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Top 10 Albums of Any Given Year

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15 hours ago, Requiem said:

I'll check it out. 

 

Ditto. Not that I'm suddenly thirsting for this type of music though. 

Actually I've also got Thulcandra's 'Fallen Angel's Dominion', although they're German I think. I only bought it because of the deliberate Dissection worship, and I guess it's pretty good. I mean, it's impressive and fun, but at the end of the day it's a tribute. They're definitely in the Dissection/Dawn ballpark though. Ballpark - how's that for an Americanism that really means nothing in my country. 

From what I've heard of Thulcandra, the bands I've listed are better, and aren't really Dissection tributes, but rather contemporaries. I think you'll dig at least some of them.

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@Requiem

 1996 it is! With early morning musings fueled by coffee and insomnia. Only albums that I own were considered and many metal albums were considered. This is a rough list. 

 

1. Cradle of Filth – V Empire or Dark Faerytales in Phallustein

The reign in flesh begins again be it EP, mini-album or through Jared Demeter's duplicitous soul! 

 

2. Cradle of Filth – Dusk… and Her Embrace

A nocturnal pulse so languorous and beautiful from start to finish.  

 

3. My Dying Bride – Like Gods of the Sun

The fans cried but she never died! Absolutely underrated. 

 

4. Satyricon – Nemesis Divina

Aggressive yet very atmospheric. Outstanding!

 

5. Burzum – Filosofem

Atmospheric, contemplative, hypnotic, brilliant.  

 

6. Moonspell - Irreligious 

A crucial change in the band's sound but nothing short of excellent. 

 

7. Deinonychus – The Weeping of a Thousand Years

When the dinosaur duo embraced their inner goth.   

 

8. Old Man’s Child – Born of the Flickering

Their best. Before the symphony of cut-and-paste overproduction. 

 

9. The Blood Divine – Awaken

Dusk and Her Anathema!   

 

10. Behemoth - Grom 

Their black metal era is very underrated, prefer it to their later albums. 

 

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^ I agree with you about Old Man's Child and Behemoth, those are my favorite albums from both bands. I'm also surprised to see another Deinonychus fan, I didn't think many people were into them. I only have 3 of their albums, but I really like what I've heard. 

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20 minutes ago, BlutAusNerd said:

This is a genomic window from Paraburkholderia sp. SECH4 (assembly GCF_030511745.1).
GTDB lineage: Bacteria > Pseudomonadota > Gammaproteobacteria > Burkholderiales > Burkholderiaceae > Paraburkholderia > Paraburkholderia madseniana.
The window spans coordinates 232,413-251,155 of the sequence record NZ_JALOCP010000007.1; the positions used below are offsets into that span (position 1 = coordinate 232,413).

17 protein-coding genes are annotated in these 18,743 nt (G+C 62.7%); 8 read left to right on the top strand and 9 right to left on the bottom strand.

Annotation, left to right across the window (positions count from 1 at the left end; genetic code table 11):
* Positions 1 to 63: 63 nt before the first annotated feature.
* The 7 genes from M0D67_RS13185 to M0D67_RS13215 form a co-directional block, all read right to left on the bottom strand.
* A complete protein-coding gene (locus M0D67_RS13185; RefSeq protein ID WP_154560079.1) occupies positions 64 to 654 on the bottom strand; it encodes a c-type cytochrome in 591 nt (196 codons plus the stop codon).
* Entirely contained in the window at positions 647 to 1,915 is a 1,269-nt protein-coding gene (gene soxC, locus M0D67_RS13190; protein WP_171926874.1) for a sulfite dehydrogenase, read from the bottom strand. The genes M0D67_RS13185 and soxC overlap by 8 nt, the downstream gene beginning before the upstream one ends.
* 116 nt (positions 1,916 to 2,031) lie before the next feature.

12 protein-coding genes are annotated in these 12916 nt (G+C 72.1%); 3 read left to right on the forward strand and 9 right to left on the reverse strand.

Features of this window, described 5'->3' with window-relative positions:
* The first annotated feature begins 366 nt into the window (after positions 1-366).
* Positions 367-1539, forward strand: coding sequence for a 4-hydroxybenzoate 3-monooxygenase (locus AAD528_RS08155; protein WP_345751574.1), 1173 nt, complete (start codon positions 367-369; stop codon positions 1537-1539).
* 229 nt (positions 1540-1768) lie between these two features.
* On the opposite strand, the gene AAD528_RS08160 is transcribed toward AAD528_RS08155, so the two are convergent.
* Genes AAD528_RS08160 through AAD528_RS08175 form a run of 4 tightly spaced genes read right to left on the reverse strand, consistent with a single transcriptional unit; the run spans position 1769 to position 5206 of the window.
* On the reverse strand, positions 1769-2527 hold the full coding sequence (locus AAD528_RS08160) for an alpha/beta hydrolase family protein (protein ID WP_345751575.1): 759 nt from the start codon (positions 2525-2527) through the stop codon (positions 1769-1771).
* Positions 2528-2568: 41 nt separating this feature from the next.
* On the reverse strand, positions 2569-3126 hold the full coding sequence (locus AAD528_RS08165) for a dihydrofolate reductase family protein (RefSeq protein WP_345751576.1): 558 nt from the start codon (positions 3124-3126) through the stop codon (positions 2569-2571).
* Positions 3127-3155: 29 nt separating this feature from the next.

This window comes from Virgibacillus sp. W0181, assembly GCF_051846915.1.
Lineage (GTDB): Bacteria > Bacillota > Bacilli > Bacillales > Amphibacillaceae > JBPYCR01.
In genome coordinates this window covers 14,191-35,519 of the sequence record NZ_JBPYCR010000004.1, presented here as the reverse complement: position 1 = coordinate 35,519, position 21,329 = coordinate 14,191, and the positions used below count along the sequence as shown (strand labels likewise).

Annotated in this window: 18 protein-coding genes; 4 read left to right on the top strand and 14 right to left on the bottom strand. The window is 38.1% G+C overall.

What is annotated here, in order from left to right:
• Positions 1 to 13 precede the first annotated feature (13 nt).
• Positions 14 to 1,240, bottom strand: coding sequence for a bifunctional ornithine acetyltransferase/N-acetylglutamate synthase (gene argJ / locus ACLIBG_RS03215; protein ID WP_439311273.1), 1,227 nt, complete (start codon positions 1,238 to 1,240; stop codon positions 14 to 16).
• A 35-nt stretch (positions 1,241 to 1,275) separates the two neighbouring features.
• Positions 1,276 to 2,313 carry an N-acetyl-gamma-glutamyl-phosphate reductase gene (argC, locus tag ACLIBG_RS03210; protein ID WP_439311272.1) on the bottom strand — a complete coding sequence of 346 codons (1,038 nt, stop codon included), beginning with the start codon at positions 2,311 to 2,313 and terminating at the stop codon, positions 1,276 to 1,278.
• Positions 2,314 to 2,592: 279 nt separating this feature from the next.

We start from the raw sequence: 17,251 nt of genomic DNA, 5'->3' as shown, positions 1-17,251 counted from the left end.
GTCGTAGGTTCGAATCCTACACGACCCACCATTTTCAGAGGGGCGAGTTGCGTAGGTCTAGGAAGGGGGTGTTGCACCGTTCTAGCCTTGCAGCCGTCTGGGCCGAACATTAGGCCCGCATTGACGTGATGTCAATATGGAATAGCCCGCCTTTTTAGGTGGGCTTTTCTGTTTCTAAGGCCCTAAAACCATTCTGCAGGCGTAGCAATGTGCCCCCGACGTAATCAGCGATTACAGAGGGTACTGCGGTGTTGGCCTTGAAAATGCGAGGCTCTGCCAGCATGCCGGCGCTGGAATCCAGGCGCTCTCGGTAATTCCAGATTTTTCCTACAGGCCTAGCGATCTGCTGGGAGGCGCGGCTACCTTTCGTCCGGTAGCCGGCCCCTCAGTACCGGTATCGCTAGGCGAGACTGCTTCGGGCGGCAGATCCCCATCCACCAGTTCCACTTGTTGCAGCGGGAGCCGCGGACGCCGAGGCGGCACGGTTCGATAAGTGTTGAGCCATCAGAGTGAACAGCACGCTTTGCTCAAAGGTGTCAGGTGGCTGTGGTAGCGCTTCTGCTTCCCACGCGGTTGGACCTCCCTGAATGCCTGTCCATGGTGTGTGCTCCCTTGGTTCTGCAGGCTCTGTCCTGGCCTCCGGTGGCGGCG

^ I agree with you about Old Man's Child and Behemoth, those are my favorite albums from both bands. I'm also surprised to see another Deinonychus fan, I didn't think many people were into them. I only have 3 of their albums, but I really like what I've heard. 

Do you like Sventevith? I probably like it about as much as Grom. 

I have Deinonychus' first three albums. They're a strange but interesting band. You're right though, I don't think many people are into them.   

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Top Ten Metal Albums of 1994. Same rules as before, a lot of 'popular' picks but they really are some of my favourites. Lots of great albums didn't make it. I'm not going to write anything because this list isn't very diverse. 

 

1. Cradle of Filth – The Principle of Evil Made Flesh

2. Satyricon – The Shadowthrone

3. Burzum – Hvis Lyset Tar Oss

4. Mayhem – De Mysteriis Dom. Sathanas

5. Satyricon – Dark Medieval Times

6. Darkthrone – Transilvanian Hunger

7. Emperor – In the Nightside Eclipse

8. Abigor – Verwustung / Invoke the Dark Age

9. Mortuary Drape – As the Witches Dance

10. Graveland – The Celtic Winter

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2 hours ago, Vampyrique said:

Do you like Sventevith? I probably like it about as much as Grom. 

I have Deinonychus' first three albums. They're a strange but interesting band. You're right though, I don't think many people are into them.   

Sventevith is one that I don't have, so I can't comment on it. Deinonychus is awesome, I discovered them because of the Bethlehem connection, and I'm happy that I did. I'm not sure why they're not more well known because of that.

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12 hours ago, BlutAusNerd said:

Sventevith is one that I don't have, so I can't comment on it. Deinonychus is awesome, I discovered them because of the Bethlehem connection, and I'm happy that I did. I'm not sure why they're not more well known because of that.

Sventevith is excellent. Not as heavy but more atmospheric. 

I think it might be that Bethlehem has had too many members over the years and are subsequently affiliated with too many other bands. People must assume Deinonychus is just another band. Plus, I think Bethlehem's first couple are the only ones it seems people ever discuss. Are they still going strong? I only know them for their early releases.   

 

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9 hours ago, Vampyrique said:

Sventevith is excellent. Not as heavy but more atmospheric. 

I think it might be that Bethlehem has had too many members over the years and are subsequently affiliated with too many other bands. People must assume Deinonychus is just another band. Plus, I think Bethlehem's first couple are the only ones it seems people ever discuss. Are they still going strong? I only know them for their early releases.   

 

Yeah, the first 3 Bethlehem albums are (so far anyway) the only ones that most would discuss. They made a couple more after that, but they were industrial rock albums, so many people lost touch with them at that point. They've done a couple of EP releases since then with different vocalists (as per usual), but the only full-length they've released in their classic style recently is a re-recording of the SUIZID album with Kvarforth of Shining taking the vocal spot from Marco Kehren. By all accounts, it's awful, so I've never bothered with it. I've heard that they might be up to another full-length, but I'm not certain.